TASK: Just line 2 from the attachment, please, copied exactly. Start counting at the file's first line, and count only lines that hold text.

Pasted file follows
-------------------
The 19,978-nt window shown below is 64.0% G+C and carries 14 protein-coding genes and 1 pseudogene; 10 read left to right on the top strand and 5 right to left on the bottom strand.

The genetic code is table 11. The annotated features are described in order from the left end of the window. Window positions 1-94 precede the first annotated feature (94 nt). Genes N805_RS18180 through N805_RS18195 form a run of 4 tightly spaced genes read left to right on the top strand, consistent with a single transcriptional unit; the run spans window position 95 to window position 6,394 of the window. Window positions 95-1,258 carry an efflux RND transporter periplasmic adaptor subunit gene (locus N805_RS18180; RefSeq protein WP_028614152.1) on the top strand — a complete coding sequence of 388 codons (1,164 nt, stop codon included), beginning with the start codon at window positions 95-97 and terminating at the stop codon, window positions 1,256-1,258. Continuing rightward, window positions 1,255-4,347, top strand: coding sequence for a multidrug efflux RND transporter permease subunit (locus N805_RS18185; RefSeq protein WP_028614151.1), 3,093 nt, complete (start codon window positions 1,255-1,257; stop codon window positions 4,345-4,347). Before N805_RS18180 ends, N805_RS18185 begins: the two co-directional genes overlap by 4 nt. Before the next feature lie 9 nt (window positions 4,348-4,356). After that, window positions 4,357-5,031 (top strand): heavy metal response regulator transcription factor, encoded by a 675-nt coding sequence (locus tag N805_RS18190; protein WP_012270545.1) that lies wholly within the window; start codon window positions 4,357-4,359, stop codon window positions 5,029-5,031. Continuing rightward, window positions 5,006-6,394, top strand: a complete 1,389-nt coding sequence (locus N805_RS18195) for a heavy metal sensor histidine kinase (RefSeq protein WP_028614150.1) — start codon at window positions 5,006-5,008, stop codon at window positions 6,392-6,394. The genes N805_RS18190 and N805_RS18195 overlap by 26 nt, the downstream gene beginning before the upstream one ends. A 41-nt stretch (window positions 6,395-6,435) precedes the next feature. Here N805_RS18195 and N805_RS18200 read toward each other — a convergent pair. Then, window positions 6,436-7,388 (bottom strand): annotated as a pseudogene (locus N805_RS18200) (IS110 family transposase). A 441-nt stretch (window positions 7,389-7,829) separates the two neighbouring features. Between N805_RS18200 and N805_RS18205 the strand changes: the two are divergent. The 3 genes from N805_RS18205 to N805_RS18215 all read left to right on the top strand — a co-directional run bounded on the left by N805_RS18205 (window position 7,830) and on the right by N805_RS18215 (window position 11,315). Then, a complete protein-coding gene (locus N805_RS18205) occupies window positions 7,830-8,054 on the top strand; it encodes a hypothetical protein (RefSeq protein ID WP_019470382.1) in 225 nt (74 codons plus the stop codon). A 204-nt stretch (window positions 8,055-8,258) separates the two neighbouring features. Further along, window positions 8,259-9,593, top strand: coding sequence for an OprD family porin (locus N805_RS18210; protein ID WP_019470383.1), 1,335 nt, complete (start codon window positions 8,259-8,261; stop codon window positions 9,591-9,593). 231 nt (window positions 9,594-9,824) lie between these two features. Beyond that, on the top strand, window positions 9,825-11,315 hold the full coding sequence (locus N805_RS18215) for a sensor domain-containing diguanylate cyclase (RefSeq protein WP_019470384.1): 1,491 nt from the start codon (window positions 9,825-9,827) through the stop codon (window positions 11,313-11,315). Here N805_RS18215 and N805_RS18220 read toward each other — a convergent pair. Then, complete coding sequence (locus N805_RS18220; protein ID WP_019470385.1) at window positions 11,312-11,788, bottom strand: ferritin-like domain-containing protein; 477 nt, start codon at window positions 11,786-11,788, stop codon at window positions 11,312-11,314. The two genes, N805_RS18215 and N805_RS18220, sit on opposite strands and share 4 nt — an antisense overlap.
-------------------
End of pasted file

The genetic code is table 11. The annotated features are described in order from the left end of the window. Window positions 1-94 precede the first annotated feature (94 nt). Genes N805_RS18180 through N805_RS18195 form a run of 4 tightly spaced genes read left to right on the top strand, consistent with a single transcriptional unit; the run spans window position 95 to window position 6,394 of the window. Window positions 95-1,258 carry an efflux RND transporter periplasmic adaptor subunit gene (locus N805_RS18180; RefSeq protein WP_028614152.1) on the top strand — a complete coding sequence of 388 codons (1,164 nt, stop codon included), beginning with the start codon at window positions 95-97 and terminating at the stop codon, window positions 1,256-1,258. Continuing rightward, window positions 1,255-4,347, top strand: coding sequence for a multidrug efflux RND transporter permease subunit (locus N805_RS18185; RefSeq protein WP_028614151.1), 3,093 nt, complete (start codon window positions 1,255-1,257; stop codon window positions 4,345-4,347). Before N805_RS18180 ends, N805_RS18185 begins: the two co-directional genes overlap by 4 nt. Before the next feature lie 9 nt (window positions 4,348-4,356). After that, window positions 4,357-5,031 (top strand): heavy metal response regulator transcription factor, encoded by a 675-nt coding sequence (locus tag N805_RS18190; protein WP_012270545.1) that lies wholly within the window; start codon window positions 4,357-4,359, stop codon window positions 5,029-5,031. Continuing rightward, window positions 5,006-6,394, top strand: a complete 1,389-nt coding sequence (locus N805_RS18195) for a heavy metal sensor histidine kinase (RefSeq protein WP_028614150.1) — start codon at window positions 5,006-5,008, stop codon at window positions 6,392-6,394. The genes N805_RS18190 and N805_RS18195 overlap by 26 nt, the downstream gene beginning before the upstream one ends. A 41-nt stretch (window positions 6,395-6,435) precedes the next feature. Here N805_RS18195 and N805_RS18200 read toward each other — a convergent pair. Then, window positions 6,436-7,388 (bottom strand): annotated as a pseudogene (locus N805_RS18200) (IS110 family transposase). A 441-nt stretch (window positions 7,389-7,829) separates the two neighbouring features. Between N805_RS18200 and N805_RS18205 the strand changes: the two are divergent. The 3 genes from N805_RS18205 to N805_RS18215 all read left to right on the top strand — a co-directional run bounded on the left by N805_RS18205 (window position 7,830) and on the right by N805_RS18215 (window position 11,315). Then, a complete protein-coding gene (locus N805_RS18205) occupies window positions 7,830-8,054 on the top strand; it encodes a hypothetical protein (RefSeq protein ID WP_019470382.1) in 225 nt (74 codons plus the stop codon). A 204-nt stretch (window positions 8,055-8,258) separates the two neighbouring features. Further along, window positions 8,259-9,593, top strand: coding sequence for an OprD family porin (locus N805_RS18210; protein ID WP_019470383.1), 1,335 nt, complete (start codon window positions 8,259-8,261; stop codon window positions 9,591-9,593). 231 nt (window positions 9,594-9,824) lie between these two features. Beyond that, on the top strand, window positions 9,825-11,315 hold the full coding sequence (locus N805_RS18215) for a sensor domain-containing diguanylate cyclase (RefSeq protein WP_019470384.1): 1,491 nt from the start codon (window positions 9,825-9,827) through the stop codon (window positions 11,313-11,315). Here N805_RS18215 and N805_RS18220 read toward each other — a convergent pair. Then, complete coding sequence (locus N805_RS18220; protein ID WP_019470385.1) at window positions 11,312-11,788, bottom strand: ferritin-like domain-containing protein; 477 nt, start codon at window positions 11,786-11,788, stop codon at window positions 11,312-11,314. The two genes, N805_RS18215 and N805_RS18220, sit on opposite strands and share 4 nt — an antisense overlap.